Visit to the dome of St. Isaac’s Cathedral. From the open gallery around St. Isaac’s colossal cupola visitors can admire a splendid panorama of the majestic Neva and the city with its main monuments. You will appreciate the splendour of the imposing sculptures decorating the balustrade.
Lunch at Restoran. This modern restaurant is situated very close to the Neva River, where the river reflects the northern capital’s most beautiful landmarks, with the Hermitage, St. Isaac’s Cathedral, the University, and Menshikov Palace just a few meters away. Its interior is decorated in a trendy, minimalist, but still cozy style where harmony reigns, blending three vaulted halls, solid wooden furniture, exquisite plates and dishes, a fireplace, and an original lighting system that creates a very special ambiance.
The menu features traditional Russian specialties in addition to European dishes.
Visit to the Hermitage Museum. The magnificent Hermitage Museum is the most important sight in St. Petersburg, occupying the Winter Palace, former residence of the Russian tsars, and three more adjacent buildings overlooking the Neva River. The Hermitage is Russia’s biggest museum and one of the most important in the world. It was founded in 1764 by Catherine the Great and it grew richer through the centuries as tsars purchased entire art collections abroad. Today it is home to more than three million masterpieces and hosts invaluable collections of sculptures, pictorial art, crystals, porcelain, carpets, jewellery, engravings, antiques from the classical era, modern art, weapons, medals, coins, precious books, and many more. It is well known all over the world for its collections of Italian, Flemish, French, and Spanish pictorial art, and particularly for its paintings of Leonardo da Vinci, Raphael, and Rembrandt; impressionists such as Gauguin, Matisse, and Van Gogh; and such geniuses of modern art as Picasso. Its sumptuous interiors, richly decorated by the most talented artists, are a marvellous frame for this unique collection.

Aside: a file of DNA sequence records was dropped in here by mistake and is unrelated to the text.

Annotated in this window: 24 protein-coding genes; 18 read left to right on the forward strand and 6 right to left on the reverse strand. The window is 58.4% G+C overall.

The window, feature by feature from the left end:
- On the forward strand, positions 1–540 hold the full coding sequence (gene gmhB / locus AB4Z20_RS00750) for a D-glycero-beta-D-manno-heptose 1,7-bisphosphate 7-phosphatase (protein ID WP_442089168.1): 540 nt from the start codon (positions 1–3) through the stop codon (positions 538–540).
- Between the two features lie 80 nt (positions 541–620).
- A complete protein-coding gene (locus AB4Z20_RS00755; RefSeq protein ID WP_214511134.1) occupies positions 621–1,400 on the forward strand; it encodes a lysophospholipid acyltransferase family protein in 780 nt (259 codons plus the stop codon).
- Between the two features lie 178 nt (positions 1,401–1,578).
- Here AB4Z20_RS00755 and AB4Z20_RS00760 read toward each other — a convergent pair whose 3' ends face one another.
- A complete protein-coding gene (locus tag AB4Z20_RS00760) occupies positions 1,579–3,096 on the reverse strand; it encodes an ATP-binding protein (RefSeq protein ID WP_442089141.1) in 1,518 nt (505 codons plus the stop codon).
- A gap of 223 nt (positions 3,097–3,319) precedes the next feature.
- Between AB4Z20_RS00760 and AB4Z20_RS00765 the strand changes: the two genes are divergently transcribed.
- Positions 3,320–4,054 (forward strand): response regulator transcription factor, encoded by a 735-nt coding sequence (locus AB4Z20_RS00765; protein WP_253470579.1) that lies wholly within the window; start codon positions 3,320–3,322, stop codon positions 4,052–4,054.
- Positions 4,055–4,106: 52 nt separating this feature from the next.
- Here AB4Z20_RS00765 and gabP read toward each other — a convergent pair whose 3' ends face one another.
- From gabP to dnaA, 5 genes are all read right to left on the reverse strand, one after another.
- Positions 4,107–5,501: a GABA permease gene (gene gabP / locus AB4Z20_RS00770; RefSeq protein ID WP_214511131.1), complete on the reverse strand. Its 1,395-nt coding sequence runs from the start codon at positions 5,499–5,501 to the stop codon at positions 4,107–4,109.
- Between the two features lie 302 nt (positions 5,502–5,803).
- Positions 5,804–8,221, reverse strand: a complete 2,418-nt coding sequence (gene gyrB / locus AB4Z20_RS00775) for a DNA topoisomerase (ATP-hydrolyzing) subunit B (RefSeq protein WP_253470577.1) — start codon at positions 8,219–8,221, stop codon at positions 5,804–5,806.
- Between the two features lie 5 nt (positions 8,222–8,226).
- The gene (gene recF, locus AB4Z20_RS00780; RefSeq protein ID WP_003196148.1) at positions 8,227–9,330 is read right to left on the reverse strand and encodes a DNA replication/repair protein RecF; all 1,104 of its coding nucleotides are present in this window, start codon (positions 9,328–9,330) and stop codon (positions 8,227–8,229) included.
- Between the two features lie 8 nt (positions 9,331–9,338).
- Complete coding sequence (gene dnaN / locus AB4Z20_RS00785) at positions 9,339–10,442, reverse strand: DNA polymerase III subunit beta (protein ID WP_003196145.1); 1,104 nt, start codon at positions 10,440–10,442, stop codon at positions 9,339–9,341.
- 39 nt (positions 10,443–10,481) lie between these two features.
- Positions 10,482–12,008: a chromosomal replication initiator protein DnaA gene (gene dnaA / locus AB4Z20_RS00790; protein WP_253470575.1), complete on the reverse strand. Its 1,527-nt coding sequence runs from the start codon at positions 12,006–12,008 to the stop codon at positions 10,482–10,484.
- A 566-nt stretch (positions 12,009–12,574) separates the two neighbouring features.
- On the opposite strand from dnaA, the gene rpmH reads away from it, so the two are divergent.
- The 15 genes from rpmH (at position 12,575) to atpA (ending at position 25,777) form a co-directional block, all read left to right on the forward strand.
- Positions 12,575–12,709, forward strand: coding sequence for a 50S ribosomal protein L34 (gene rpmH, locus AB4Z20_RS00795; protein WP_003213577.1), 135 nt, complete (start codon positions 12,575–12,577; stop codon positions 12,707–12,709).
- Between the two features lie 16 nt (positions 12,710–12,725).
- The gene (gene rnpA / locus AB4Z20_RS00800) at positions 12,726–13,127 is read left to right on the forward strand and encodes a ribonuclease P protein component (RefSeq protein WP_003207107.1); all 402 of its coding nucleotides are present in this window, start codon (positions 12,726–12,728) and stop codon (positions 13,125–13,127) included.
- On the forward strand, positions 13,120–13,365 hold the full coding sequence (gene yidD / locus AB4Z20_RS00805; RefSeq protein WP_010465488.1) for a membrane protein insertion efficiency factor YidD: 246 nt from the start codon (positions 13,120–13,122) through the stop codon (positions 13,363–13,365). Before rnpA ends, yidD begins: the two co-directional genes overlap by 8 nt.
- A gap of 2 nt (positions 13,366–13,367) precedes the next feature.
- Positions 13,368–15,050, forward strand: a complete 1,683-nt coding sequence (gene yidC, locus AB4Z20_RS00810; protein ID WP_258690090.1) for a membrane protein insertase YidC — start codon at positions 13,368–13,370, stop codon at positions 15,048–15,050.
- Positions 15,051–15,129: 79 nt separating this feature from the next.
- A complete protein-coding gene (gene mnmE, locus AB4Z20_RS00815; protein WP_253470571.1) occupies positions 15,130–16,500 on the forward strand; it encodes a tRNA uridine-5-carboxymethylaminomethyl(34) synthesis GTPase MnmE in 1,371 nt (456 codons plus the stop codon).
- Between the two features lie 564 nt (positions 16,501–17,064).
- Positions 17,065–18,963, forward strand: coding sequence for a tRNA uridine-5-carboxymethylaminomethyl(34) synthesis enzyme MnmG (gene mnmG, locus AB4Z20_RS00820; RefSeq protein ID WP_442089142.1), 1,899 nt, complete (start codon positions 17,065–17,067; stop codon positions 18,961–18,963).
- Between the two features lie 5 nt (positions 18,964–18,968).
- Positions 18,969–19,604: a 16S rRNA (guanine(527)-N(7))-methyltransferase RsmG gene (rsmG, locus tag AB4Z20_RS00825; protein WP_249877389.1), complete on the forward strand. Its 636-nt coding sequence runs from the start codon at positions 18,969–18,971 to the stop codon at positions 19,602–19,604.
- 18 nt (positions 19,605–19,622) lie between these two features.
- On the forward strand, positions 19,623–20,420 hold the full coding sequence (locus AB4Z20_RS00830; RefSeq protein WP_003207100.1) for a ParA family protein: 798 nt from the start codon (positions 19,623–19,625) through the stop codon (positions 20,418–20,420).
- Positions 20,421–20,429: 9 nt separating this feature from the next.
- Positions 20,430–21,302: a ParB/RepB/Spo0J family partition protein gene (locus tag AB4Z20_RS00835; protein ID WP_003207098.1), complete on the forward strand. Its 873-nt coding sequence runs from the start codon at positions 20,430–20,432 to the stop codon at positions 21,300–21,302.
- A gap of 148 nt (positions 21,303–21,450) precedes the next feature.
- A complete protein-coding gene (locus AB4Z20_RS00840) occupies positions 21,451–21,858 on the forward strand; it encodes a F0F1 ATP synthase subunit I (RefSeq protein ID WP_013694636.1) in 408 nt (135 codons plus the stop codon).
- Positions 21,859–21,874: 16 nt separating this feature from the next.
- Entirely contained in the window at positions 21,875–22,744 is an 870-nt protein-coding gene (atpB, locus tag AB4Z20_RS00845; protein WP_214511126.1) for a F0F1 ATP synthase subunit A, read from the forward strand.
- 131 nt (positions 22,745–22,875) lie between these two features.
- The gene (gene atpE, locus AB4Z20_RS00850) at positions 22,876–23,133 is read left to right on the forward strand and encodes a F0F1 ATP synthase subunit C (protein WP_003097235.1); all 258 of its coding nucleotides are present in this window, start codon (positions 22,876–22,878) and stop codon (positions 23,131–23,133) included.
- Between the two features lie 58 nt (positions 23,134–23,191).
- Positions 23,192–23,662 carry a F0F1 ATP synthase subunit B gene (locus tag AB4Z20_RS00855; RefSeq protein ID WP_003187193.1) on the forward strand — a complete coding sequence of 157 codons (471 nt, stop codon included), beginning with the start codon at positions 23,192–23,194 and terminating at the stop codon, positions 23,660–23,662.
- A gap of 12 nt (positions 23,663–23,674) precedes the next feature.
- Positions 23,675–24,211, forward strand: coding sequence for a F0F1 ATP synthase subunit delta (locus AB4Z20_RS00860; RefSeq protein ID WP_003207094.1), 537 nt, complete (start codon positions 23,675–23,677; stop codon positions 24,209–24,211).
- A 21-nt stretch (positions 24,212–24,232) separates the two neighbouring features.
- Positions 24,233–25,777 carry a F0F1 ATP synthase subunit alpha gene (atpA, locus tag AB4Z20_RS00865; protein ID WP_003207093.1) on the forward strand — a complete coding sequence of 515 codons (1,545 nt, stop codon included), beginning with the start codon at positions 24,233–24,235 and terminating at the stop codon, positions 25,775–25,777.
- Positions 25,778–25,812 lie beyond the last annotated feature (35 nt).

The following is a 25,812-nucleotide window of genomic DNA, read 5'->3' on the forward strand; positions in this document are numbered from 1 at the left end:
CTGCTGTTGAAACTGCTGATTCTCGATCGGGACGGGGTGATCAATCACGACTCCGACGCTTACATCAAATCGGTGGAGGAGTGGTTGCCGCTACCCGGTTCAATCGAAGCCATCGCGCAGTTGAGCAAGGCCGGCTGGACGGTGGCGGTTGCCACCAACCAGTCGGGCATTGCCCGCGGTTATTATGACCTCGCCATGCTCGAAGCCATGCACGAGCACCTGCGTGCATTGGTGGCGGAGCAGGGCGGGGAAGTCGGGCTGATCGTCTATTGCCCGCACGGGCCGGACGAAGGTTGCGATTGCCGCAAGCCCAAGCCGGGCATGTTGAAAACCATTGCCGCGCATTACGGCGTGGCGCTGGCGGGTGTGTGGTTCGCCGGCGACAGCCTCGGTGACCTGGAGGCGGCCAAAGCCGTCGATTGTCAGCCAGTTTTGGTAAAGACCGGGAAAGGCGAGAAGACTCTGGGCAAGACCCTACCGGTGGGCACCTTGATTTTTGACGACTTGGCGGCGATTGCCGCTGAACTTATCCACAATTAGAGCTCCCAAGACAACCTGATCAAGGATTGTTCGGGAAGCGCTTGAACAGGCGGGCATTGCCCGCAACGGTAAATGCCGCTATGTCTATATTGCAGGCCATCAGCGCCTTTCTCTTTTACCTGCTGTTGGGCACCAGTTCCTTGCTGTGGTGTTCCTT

Dinner at the Volga-Volga floating restaurant. Enjoy excellent cuisine on board this ship-restaurant while cruising along the majestic Neva River. Admire the colorful facades of the historical palaces as they are illuminated by a twilight glimmer reminiscent of northern Venice while discovering delicious dishes made from both Russian and French recipes. The ship cruises past the most important city landmarks, including the Hermitage Museum, the Peter and Paul Fortress, the Summer Gardens, Menshikov Palace, and St. Isaac’s Cathedral. It was completely refitted by Russian designers and architects who fashioned a modern and cozy style, and it is managed by a professional, young, and experienced team. Guests enjoy their meals in the main hall, which is equipped with panoramic windows, or on the open air deck. Enjoy an unforgettable dinner during a cruise through St. Petersburg’s historical center.
Transfer to the hotel
Day 3: Saint-Petersburg